When investing or saving money, people often have a goal in mind of how much money they would like to save over a given period. The Rule of 72 is a simple way to approximate the amount of time it takes, at a particular interest rate, for an investment to double in value. It can also be used to determine the interest rate required to double your money in a particular amount of time. Let’s say you want to know how long it will take to double your money at a 5% interest rate. Divide the number 72 by your interest rate 5 (72/5) , to arrive at 14.4. It would therefore take you about 14.4 years to double your money at an interest rate of 5%. The exact amount of time required to double your investment depends on how frequently interest is compounded. Learn more about compound interest here. If you know how long you would like to save for, but you are not sure what interest rate would be required to double your money, you can use the rule of 72 in reverse to calculate this. Instead of dividing 72 by the interest rate, this time you would divide 72 by the number of years you want to save for. Let’s say you want to double your investment in 7 years: dividing 72 by 7 gives about 10.3 . You would require an interest rate of 10.3% in order to double your money in 7...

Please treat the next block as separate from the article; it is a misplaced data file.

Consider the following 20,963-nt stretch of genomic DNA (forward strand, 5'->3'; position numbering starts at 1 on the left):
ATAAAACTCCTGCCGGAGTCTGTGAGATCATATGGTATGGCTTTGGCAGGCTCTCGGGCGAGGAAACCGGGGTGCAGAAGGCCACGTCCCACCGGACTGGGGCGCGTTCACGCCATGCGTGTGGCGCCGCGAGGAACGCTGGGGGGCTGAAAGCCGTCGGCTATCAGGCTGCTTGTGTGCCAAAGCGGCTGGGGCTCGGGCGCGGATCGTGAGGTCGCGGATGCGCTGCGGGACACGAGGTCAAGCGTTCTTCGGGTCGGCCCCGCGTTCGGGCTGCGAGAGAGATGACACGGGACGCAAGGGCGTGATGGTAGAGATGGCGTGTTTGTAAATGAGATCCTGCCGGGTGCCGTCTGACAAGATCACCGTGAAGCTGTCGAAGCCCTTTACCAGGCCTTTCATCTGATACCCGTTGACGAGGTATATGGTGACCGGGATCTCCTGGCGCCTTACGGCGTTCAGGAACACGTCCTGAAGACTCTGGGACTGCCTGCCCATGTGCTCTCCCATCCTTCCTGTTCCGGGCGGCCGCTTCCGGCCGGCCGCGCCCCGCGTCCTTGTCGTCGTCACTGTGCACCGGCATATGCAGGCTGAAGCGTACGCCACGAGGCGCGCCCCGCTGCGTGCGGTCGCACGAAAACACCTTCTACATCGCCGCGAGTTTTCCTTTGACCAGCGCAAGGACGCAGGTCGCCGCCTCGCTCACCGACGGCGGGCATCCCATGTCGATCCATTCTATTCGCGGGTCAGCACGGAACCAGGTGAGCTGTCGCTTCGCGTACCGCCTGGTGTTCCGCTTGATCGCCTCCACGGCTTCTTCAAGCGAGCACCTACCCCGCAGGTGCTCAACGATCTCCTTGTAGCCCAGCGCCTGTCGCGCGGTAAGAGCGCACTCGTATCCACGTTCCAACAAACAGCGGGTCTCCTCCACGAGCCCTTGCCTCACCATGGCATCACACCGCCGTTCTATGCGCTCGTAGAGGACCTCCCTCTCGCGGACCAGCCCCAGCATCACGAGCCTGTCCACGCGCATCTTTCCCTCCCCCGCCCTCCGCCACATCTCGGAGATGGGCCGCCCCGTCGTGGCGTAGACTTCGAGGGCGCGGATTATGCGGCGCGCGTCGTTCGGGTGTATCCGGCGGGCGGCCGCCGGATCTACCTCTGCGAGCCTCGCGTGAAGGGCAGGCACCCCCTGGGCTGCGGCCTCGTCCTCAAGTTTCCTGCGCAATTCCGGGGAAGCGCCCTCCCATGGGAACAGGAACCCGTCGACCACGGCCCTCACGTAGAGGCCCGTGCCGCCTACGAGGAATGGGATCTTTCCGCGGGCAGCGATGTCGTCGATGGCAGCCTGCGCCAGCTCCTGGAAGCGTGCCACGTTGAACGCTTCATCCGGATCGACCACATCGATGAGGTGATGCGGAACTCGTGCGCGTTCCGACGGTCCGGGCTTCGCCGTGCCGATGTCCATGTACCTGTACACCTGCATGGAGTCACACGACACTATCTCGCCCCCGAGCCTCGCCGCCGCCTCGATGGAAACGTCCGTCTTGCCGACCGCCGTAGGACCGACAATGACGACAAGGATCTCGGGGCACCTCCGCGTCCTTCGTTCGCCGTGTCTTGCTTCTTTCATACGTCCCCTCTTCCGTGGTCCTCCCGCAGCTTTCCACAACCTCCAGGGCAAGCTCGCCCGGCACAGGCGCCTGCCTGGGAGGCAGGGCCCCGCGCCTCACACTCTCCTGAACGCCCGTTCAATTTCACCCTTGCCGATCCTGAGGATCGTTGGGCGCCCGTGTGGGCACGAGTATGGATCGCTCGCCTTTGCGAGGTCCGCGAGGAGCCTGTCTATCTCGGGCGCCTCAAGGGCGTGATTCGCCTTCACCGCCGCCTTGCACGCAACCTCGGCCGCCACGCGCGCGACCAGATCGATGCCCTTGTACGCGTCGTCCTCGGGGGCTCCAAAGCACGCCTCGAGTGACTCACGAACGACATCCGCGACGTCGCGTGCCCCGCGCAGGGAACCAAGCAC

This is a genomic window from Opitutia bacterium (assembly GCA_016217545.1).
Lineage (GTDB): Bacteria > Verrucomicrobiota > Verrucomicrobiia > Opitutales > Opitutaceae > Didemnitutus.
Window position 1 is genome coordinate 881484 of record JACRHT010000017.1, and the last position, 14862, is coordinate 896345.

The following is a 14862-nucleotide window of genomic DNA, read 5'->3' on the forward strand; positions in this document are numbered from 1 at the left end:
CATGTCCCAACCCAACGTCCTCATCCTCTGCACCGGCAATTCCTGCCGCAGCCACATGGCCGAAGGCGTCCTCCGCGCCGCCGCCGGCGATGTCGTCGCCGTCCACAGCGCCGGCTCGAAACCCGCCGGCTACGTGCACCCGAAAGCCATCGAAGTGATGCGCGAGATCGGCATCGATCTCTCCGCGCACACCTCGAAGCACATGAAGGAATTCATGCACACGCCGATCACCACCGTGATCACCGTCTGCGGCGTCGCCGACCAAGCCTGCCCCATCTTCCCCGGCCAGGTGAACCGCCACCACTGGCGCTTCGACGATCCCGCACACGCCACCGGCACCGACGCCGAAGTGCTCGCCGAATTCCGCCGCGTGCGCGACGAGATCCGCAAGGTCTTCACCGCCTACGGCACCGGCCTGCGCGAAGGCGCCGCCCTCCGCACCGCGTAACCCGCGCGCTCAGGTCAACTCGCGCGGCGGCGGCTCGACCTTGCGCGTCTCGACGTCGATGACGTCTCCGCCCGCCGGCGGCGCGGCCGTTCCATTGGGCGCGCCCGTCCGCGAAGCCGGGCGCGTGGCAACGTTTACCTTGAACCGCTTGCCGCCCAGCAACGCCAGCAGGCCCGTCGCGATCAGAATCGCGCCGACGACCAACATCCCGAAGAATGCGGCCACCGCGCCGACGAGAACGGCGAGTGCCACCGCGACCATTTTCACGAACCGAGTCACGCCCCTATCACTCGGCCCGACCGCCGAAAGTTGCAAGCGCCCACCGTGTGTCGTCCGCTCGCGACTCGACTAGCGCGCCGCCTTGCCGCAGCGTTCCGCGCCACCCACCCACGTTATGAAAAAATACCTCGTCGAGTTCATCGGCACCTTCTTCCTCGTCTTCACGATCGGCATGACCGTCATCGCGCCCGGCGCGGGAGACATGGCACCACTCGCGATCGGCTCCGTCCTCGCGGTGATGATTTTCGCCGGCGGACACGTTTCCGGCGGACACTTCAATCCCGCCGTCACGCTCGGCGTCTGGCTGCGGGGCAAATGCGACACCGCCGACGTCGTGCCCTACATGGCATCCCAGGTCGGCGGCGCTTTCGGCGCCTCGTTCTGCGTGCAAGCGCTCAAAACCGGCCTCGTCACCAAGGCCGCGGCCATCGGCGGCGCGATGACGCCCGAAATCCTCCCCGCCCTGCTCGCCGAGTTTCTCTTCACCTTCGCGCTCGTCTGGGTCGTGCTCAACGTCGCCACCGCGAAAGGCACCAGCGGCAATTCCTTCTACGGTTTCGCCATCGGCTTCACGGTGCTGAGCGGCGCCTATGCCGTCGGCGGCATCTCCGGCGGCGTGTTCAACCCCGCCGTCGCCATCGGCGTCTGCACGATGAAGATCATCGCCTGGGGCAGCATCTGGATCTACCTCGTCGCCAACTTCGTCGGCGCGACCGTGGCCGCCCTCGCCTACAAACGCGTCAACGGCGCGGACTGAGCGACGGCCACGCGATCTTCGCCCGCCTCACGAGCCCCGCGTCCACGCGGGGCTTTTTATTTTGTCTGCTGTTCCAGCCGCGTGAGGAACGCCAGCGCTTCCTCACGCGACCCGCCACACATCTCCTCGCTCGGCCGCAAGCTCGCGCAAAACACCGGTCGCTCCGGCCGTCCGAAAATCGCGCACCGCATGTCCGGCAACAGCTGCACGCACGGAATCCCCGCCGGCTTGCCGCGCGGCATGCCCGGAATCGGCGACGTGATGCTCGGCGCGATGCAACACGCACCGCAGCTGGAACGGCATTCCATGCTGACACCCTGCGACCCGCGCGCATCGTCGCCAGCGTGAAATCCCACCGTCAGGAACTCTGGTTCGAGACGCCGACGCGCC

What is Compound Interest?